Polish firefighters have found 100 tons of dead fish in the Oder River, which flows through the Czech Republic, Poland and Germany.

With the help of drones, four-wheelers and boats, fish have been transported away.

Samples are sent abroad

The death of fish in the Oder was first discovered at the end of July when fishermen found several tons of dead fish near the town of Olawa in southwestern Poland.

Since then, similar reports have come from several locations along the waterway.

In Germany, swimming and fishing in the river have been banned, and conservationists warn that the death of fish could wreak havoc on the entire ecosystem of the river.

- We are afraid, even terrified.

It is a disaster, says Mariusz Strzelczyk of the Polish Fisheries Authority.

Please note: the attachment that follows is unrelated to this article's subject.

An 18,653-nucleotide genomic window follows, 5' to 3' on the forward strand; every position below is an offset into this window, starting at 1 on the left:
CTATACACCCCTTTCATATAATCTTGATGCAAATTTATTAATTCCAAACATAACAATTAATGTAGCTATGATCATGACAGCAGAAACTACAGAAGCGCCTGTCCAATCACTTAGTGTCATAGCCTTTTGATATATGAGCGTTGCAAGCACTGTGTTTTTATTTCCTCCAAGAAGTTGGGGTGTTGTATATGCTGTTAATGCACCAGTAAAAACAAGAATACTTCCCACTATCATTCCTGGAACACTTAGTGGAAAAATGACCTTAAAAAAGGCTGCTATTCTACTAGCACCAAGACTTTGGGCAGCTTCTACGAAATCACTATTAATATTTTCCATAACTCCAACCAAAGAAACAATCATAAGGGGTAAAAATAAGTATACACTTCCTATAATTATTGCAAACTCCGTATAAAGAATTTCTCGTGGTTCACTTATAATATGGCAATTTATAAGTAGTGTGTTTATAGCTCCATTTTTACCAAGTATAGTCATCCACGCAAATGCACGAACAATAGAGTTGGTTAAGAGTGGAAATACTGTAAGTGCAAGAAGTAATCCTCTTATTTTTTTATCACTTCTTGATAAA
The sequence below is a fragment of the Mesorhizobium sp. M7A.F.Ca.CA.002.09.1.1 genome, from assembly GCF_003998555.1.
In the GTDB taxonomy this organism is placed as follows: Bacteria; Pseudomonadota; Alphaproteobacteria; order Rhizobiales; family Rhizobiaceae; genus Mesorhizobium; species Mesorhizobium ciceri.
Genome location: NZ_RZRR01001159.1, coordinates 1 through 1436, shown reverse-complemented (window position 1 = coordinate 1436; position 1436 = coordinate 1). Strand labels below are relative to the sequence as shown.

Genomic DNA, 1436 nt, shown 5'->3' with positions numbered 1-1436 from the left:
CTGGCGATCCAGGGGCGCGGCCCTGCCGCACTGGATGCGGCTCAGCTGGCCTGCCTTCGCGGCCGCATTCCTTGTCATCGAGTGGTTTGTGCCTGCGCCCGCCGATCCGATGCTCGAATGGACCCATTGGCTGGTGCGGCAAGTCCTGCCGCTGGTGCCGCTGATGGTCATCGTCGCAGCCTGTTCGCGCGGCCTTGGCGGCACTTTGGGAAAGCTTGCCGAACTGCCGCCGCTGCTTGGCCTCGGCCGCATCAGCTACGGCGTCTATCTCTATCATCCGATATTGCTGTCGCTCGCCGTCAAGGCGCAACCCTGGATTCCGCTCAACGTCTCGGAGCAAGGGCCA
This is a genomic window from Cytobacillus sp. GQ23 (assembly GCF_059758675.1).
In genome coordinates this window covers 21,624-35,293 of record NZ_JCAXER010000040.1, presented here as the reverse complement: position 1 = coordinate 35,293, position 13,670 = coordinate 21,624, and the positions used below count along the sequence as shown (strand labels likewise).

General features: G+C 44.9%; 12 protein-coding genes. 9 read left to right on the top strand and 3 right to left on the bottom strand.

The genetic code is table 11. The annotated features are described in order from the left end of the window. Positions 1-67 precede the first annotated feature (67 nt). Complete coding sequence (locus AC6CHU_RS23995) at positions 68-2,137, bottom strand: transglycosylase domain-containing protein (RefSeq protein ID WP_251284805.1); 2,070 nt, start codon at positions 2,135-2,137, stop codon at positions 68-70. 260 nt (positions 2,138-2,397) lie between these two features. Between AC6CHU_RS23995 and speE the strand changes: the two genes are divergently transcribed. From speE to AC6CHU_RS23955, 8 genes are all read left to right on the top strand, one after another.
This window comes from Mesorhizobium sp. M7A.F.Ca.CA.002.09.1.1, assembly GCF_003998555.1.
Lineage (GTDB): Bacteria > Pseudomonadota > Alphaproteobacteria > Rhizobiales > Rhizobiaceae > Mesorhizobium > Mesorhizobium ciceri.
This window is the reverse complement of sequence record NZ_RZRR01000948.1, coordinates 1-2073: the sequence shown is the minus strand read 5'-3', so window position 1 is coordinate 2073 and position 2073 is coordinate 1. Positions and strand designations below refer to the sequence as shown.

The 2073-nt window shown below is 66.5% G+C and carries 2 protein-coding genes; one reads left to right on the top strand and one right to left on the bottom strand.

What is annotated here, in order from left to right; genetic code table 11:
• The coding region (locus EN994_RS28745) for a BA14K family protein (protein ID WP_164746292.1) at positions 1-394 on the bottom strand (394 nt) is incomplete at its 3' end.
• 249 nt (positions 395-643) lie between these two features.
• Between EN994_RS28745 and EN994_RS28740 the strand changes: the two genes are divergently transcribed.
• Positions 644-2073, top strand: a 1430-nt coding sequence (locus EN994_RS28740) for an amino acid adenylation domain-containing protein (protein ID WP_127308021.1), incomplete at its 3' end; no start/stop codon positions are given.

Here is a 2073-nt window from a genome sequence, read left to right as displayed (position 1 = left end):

It is still uncertain what caused the mass death.

A million reward is promised

Polish Prime Minister Mateusz Morawiecki suspects that chemicals were dumped in the river, but tests have so far shown no such thing, only elevated salt levels.

Tests have been sent abroad to try to find out the cause and Germany is also working feverishly to find out the cause.

An initial suspicion was that the fish deaths could be linked to elevated levels of mercury, but both Poland and Germany have later ruled that out.

They are also looking at whether the fish deaths can have natural explanations.

- It is not unique to this river system, extensive fish deaths have been reported from several parts of Europe.

What is closest to hand and which I think is the extreme heat with low water levels that we had this summer, says Erik Sandblom, professor of zoophysiology at the University of Gothenburg in Aktuellt.

Poland's interior minister has issued a reward of 1 million zlotys, equivalent to approximately 2.3 million kroner, for information that leads to those responsible being brought to justice.